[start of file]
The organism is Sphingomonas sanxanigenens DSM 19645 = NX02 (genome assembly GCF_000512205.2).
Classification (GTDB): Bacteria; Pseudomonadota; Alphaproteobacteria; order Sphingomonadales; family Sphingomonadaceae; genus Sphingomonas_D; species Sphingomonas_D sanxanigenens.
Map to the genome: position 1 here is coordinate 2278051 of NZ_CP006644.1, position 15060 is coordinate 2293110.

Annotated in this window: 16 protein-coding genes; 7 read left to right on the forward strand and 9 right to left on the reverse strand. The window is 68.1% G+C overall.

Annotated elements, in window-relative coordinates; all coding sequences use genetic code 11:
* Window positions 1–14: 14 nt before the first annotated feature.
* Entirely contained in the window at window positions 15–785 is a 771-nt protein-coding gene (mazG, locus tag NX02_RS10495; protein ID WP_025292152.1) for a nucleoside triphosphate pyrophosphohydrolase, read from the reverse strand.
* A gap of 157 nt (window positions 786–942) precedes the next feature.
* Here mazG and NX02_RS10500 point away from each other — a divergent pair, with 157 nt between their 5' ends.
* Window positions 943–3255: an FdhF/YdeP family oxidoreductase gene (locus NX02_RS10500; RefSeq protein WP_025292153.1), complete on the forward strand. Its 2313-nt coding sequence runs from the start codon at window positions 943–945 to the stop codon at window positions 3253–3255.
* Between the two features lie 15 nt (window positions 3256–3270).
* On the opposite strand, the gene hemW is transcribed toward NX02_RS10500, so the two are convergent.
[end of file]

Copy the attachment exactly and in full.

The organism is Sphingomonas sanxanigenens DSM 19645 = NX02 (genome assembly GCF_000512205.2).
Classification (GTDB): Bacteria; Pseudomonadota; Alphaproteobacteria; order Sphingomonadales; family Sphingomonadaceae; genus Sphingomonas_D; species Sphingomonas_D sanxanigenens.
Map to the genome: position 1 here is coordinate 2278051 of NZ_CP006644.1, position 15060 is coordinate 2293110.

Annotated in this window: 16 protein-coding genes; 7 read left to right on the forward strand and 9 right to left on the reverse strand. The window is 68.1% G+C overall.

Annotated elements, in window-relative coordinates; all coding sequences use genetic code 11:
* Window positions 1–14: 14 nt before the first annotated feature.
* Entirely contained in the window at window positions 15–785 is a 771-nt protein-coding gene (mazG, locus tag NX02_RS10495; protein ID WP_025292152.1) for a nucleoside triphosphate pyrophosphohydrolase, read from the reverse strand.
* A gap of 157 nt (window positions 786–942) precedes the next feature.
* Here mazG and NX02_RS10500 point away from each other — a divergent pair, with 157 nt between their 5' ends.
* Window positions 943–3255: an FdhF/YdeP family oxidoreductase gene (locus NX02_RS10500; RefSeq protein WP_025292153.1), complete on the forward strand. Its 2313-nt coding sequence runs from the start codon at window positions 943–945 to the stop codon at window positions 3253–3255.
* Between the two features lie 15 nt (window positions 3256–3270).
* On the opposite strand, the gene hemW is transcribed toward NX02_RS10500, so the two are convergent.